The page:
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Hematopoietic Stem Cell Transplantation

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  1. Hematopoietic Stem Cell Transplantation Lynn Savoie September 30, 2006

  2. Hematopoietic stem cell transplantation is potentially life-saving therapy in patients with SAA or MDS • Generally done when benefits thought to outweigh risks • Only allogeneic stem cell transplantation considered for these diseases therefore need a donor • Recipient and donor factors considered when assessing risk

  3. General Concept • Blood cell production and immune system very closely linked and ultimately derived from bone marrow • Goal of high dose chemotherapy is to kill “defective” marrow – MDS or malfunctioning immune system – SAA • Replace with healthy marrow/immune system • Unfortunately not straightforward – mostly due to the new immune system

  4. Risks • Infections • Potentially life or organ threatening • Due to neutropenia then immunosupression • Graft versus host disease • New immune system attacking recipient organs • Acute and chronic • Can affect many different organs • Potentially life or organ threatening • Potentially life altering • Graft failure • Rare but potentially fatal • Increased risk in aplastic anemia

  5. Types of transplants 3 main factors

  6. Type of donor • Related • Unrelated • Source of stem cell • Bone marrow • Peripheral blood • Cord blood • Conditioning Regimens • Myeloablative • Non-myeloablative • TBI containing

  7. Type of donor Related vs. Unrelated

  8. HLA Matching

  9. HLA antigens • Proteins that help the immune system identify self vs. non-self • Genetically inherited together on chromosome 6 • Most important determinant of compatibility between donor and recipient • Each sibling pair has a 25% chance of inheriting the same HLA antigens • Approximately 30% of patients will have an HLA matched sibling

  10. MOTHER FATHER

  11. Statistically unlikely for an extended family member to have 2 similar HLA groupings to patient just by chance • Able to find a unrelated donor in 70% of cases that is fully matched but not likely “identical” • Search can take time • More difficult in some ethnic groups due to genetic diversity • Generally increased and more severe graft versus host disease than with related donor

  12. Other important factors in donor selection • Age • Younger generally better • Sex • Males generally better • Number of pregnancies • Few the better • Blood group • Same is better • CMV status • Negative donor is best if patient is negative • Health • Some health conditions preclude donation from a recipient perspective and some from a donor perspective

  13. Source of Stem Cell Bone marrow vs. peripheral blood vs. cord blood

  14. Still unclear whether bone marrow or peripheral blood stem cells better for recipients – studies ongoing • Currently using bone marrow in SAA and peripheral blood in MDS • Faster count recovery with peripheral blood stem cells but increase chronic graft versus host disease that may or may not translate into decreased relapse • Peripheral blood collection generally felt to be easier for donor but long term effects of G-CSF not known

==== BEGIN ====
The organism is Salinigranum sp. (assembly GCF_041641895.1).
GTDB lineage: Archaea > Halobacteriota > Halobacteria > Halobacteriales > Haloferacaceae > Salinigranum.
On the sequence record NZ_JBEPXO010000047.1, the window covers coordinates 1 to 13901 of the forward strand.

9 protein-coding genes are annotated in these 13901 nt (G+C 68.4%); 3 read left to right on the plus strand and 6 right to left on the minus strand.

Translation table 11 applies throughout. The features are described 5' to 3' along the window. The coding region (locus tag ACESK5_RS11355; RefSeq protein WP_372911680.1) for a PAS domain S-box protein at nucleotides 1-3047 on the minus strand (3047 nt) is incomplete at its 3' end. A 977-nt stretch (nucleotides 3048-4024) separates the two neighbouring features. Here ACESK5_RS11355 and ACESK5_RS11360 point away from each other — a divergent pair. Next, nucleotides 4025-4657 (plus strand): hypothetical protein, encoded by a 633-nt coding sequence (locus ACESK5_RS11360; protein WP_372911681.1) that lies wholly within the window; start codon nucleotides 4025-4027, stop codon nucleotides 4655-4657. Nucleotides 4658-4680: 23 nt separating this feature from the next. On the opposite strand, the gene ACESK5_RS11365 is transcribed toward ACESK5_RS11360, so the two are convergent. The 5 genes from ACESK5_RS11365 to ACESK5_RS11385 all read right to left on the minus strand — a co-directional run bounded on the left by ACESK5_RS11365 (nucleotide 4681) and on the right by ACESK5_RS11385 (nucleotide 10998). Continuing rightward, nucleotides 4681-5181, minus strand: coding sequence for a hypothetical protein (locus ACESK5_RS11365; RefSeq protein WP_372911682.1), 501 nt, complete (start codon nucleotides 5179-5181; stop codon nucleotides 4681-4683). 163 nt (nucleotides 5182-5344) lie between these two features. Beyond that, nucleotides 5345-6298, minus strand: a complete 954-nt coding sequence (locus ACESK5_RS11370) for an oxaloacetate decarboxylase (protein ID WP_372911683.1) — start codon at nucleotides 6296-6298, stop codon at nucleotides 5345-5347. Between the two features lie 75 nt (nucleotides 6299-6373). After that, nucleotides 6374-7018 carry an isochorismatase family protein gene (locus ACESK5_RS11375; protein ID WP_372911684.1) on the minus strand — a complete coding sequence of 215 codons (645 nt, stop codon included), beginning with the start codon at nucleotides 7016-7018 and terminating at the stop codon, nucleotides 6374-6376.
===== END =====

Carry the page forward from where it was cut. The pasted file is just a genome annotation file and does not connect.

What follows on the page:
15. Cord Blood Stem Cells • Rapidly available • Can accept a lesser match • Less graft versus host disease • Immune cells naive • Cell doses often a concern in adults • Because based on weight • Longer time to count recovery • can increase risk of infection due to prolonged neutropenia • Combinations or expansion being investigated

  16. Conditioning Regimens Myeloablative vs. Non-myeloablative vs. TBI containing

  17. Myeloablative • Generally used for SAA or MDS • Calgary regimens somewhat less myeloablative than other regimens…..but not technically non-myeloablative • Non-myeloablative • Unclear if really safer – generally more graft vs. host disease, particularly chronic due to mixture of cells present • Unclear if really a role in these disorders since don’t need much graft vs. leukemia effect-under investigation • TBI containing • Used in acute leukemia and at times in MDS if transforming – felt to decrease relapse

  18. IBMTR, MDS, Sib HSCT

  19. IBMTR, MDS, Sib HSCT

  20. EBMT, SAA

  21. IBMTR, SAA, Sib HSCT

  22. Calgary – FLUBUP +/- TBI • From 05/99 to 05/05 • Matched related donor (MRD) • 201 pts, survival 60% • Mismatched related donor (MMRD) • 22 pts, survival 58% • Matched unrelated donor (MUD) • 81 pts, survival 57% • Mismatched unrelated donor (MMUD) • 40 pts, survival 38%

  23. Calgary • MDS • MRD – 15 pts • Survival 79% • Alt – 10 pts • Survival 38% • SAA • MRD -20 pts • survival 90%, 100% in last 13 yrs • Alt – 10 pts • survival 38%

  24. Indications

  25. Myelodysplasia • Patients < 65 yrs of age • Before transfusion dependence and/or clinically significant neutropenia • Before transformation to acute leukemia • Severe aplastic anemia • If pt < 40 y.o. with sib match • If >60 y.o. pt > 40 y.o. with sib match trial after failure of immunosupression • No sib match – Failure of immunosupression X 2, consider after 1 if pt is young

  26. Donor Search • Type sibling at presentation if HSCT at all a consideration now or later • Can identify an unrelated donor when HSCT strongly under consideration • Costs • Can only “hold” a donor for 3 months

  27. UBMDR • Established in 1989 • Administered by Canadian Blood Services • 215 000 potential volunteer donors • If no Canadian donor can search the world

  28. NMDP • United States • 6 million donors • 50 000 cord blood units

  29. Bone Marrow Donors Worldwide • As of August 22, 2006 – 10 733 542 donors and cord blood units • 58 stem cell donor registries from 43 countries • 38 cord blood banks from 21 countries • 571 users from 420 organizations